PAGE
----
The first two balls thrown in each frame can result in a variety of remaining pin configurations, including “hi-lo-jack,” the “full Worcester” and the “four horsemen.” To know the terms of candlepin bowling is to love the sport. Russ Dillingham/Sun Journal

If you’ve ever been bowling, you’ve most definitely heard the word “strike,” “spare,” and maybe even a “turkey.” But candlepin bowling has its own special language. Walk into any candlepin bowling league night and you’ll likely hear a jumble of seemingly random words pieced together as players bowl their strings.

If you’re a candlepin newbie, here’s a glossary with some popular terms to help you talk about the sport like a pro.

BOX: Commonly called a “frame” in 10-pin bowling, it’s the term for when you get up and bowl your three balls and the score from that effort.

STRING: A game. Each game or string consists of 10 consecutive frames or “boxes.” Bowl as many strings as you like.

MARK: A spare or strike.

BONUS BALL(S): A ball or balls rolled after bowling a spare or strike (mark), which is added to the score of the previous box. A strike rewards two bonus balls, a spare rewards one bonus ball.


WOOD: A term for fallen pins still lying in the playing area. Wood is not cleared away between rolls during a player’s turn and players can use the downed pins to knock down others.

DEADWOOD: A term for downed pins that are in the gutter or still on the lane but out of the reach of the automated rake, which is designated by a “deadwood line.” According to the established rules, all downed pins remaining on the lane and entirely behind the deadwood line are live and playable (and are considered “wood”). Those touching or forward (toward the bowler) of the deadwood line are dead and shall be removed (and are considered “deadwood”). As are pins in the gutter.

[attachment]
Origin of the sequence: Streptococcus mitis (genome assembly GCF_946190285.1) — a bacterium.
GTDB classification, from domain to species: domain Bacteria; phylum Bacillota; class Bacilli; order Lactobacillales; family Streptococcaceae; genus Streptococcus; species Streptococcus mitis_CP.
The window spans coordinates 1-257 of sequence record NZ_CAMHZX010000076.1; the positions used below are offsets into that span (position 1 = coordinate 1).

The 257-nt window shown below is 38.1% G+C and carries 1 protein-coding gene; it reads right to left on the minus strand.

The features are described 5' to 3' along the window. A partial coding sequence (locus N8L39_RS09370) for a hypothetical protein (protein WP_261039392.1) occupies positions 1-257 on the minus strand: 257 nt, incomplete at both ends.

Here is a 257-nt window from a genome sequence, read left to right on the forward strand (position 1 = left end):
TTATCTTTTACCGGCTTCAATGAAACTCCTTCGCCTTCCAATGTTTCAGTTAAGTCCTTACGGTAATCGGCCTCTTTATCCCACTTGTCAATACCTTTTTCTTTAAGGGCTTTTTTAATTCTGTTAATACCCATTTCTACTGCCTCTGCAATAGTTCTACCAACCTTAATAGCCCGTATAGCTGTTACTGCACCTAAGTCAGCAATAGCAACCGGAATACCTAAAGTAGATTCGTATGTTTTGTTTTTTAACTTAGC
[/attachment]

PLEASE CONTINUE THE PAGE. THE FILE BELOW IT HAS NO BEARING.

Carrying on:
Richard Morin of Norway lines up a shot at Stars and Strikes Bowling Center in Paris during league night on March 21. Russ Dillingham/Sun Journal

SPREAD EAGLE: A split configuration where the 2-3-4-6-7-10 pins are left standing.

DIAMOND: Four pins that form a diamond-shaped configuration, either the 2-4-5-8, known as “left-side diamond,” the 3-5-6-9, known as “right-side diamond,” or the 1-2-3-5, known as the “center diamond.”

THE FOUR HORSEMEN: Four remaining pins in a diagonal line, from the head-pin outward; if the 1-2-4-7, it is known as “four horsemen, left side,” and if the 1-3-6-10, it is known as “Four horsemen, right side.” The usual 10-pin term for this is a “picket fence” or “clothesline.”

HEAD PIN: The 1 pin.


HI-LO-JACK: A configuration in which the bowler is facing the 1, 7, and 10 pins.

HALF WORCESTER: The punching out of either the 2 and 8 pins or the 3 and 9 pins. This can be done on both sides of the headpin within the same box, resulting in a “full Worcester.” 

BACKDOOR STRIKE: A strike in which the 1 pin is the last to fall.

KING PIN: The 5 pin.

7-10 SPLIT:  When after the ball is thrown, only the 7 and 10 pins remain standing on the lane. If there is no wood, it is the hardest two-pin combination to completely knock down on one ball. The 10-pin terms for this most dreaded configuration include “bedposts” and “goal posts.”

ROAD BLOCK: A term used when a bowler’s deadwood appears to be helpful but negatively affects the bowler’s shot upon hitting the deadwood.

Sources: and

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